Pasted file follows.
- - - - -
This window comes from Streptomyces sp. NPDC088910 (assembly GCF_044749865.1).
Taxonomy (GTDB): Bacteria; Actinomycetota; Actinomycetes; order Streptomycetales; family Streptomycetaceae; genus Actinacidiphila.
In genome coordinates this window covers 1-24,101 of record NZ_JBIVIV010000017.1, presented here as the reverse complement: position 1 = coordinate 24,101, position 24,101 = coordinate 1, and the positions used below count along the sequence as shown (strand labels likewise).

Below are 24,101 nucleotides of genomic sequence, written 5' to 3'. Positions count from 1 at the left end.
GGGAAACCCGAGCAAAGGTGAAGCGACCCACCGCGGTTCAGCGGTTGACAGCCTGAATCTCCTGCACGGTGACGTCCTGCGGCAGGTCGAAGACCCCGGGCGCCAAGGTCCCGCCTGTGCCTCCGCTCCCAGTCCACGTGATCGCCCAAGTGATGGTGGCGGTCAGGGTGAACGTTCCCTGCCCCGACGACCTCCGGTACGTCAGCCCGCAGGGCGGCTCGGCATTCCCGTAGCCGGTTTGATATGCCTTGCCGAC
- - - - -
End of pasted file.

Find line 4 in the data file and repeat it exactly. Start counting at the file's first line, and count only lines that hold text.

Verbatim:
Below are 24,101 nucleotides of genomic sequence, written 5' to 3'. Positions count from 1 at the left end.